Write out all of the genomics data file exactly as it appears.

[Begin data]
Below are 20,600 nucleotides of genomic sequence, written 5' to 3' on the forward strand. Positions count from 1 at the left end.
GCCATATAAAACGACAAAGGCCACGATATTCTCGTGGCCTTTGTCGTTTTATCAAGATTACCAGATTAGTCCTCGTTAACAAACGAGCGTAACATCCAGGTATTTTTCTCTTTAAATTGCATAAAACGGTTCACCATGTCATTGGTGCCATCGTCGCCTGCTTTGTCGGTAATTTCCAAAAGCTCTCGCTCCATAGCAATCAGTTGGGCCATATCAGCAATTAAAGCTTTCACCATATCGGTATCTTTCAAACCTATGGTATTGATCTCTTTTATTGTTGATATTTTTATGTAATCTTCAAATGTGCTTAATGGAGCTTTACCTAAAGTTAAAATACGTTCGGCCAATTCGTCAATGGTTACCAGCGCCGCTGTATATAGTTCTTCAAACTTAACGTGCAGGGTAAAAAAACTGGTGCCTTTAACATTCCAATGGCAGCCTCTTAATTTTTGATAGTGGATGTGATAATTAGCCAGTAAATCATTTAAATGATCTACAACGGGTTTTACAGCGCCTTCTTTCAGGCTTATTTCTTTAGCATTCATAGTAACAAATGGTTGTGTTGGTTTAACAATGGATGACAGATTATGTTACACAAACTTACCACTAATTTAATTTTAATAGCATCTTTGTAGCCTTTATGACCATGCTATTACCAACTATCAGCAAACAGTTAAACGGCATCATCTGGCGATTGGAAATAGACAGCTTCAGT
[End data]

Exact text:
Below are 20,600 nucleotides of genomic sequence, written 5' to 3' on the forward strand. Positions count from 1 at the left end.
GCCATATAAAACGACAAAGGCCACGATATTCTCGTGGCCTTTGTCGTTTTATCAAGATTACCAGATTAGTCCTCGTTAACAAACGAGCGTAACATCCAGGTATTTTTCTCTTTAAATTGCATAAAACGGTTCACCATGTCATTGGTGCCATCGTCGCCTGCTTTGTCGGTAATTTCCAAAAGCTCTCGCTCCATAGCAATCAGTTGGGCCATATCAGCAATTAAAGCTTTCACCATATCGGTATCTTTCAAACCTATGGTATTGATCTCTTTTATTGTTGATATTTTTATGTAATCTTCAAATGTGCTTAATGGAGCTTTACCTAAAGTTAAAATACGTTCGGCCAATTCGTCAATGGTTACCAGCGCCGCTGTATATAGTTCTTCAAACTTAACGTGCAGGGTAAAAAAACTGGTGCCTTTAACATTCCAATGGCAGCCTCTTAATTTTTGATAGTGGATGTGATAATTAGCCAGTAAATCATTTAAATGATCTACAACGGGTTTTACAGCGCCTTCTTTCAGGCTTATTTCTTTAGCATTCATAGTAACAAATGGTTGTGTTGGTTTAACAATGGATGACAGATTATGTTACACAAACTTACCACTAATTTAATTTTAATAGCATCTTTGTAGCCTTTATGACCATGCTATTACCAACTATCAGCAAACAGTTAAACGGCATCATCTGGCGATTGGAAATAGACAGCTTCAGT